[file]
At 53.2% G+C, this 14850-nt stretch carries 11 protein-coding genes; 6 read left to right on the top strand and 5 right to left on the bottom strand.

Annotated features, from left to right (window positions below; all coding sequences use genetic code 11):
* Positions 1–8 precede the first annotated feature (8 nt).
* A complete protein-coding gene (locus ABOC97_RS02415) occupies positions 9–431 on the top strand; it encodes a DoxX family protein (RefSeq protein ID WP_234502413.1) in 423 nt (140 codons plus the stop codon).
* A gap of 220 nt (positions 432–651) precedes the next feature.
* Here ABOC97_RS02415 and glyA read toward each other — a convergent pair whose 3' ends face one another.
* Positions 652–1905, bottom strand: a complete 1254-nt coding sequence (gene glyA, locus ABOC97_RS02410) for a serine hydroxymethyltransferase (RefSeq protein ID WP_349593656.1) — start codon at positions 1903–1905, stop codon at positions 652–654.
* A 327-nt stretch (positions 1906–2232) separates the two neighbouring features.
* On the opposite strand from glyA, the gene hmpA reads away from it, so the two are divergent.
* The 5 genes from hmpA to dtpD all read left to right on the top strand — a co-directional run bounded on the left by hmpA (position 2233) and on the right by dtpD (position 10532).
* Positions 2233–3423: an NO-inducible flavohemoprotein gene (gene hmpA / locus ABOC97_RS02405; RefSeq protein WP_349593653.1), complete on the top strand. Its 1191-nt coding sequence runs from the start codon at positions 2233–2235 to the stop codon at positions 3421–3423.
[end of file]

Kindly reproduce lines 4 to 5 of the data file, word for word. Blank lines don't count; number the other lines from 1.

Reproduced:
* A complete protein-coding gene (locus ABOC97_RS02415) occupies positions 9–431 on the top strand; it encodes a DoxX family protein (RefSeq protein ID WP_234502413.1) in 423 nt (140 codons plus the stop codon).
* A gap of 220 nt (positions 432–651) precedes the next feature.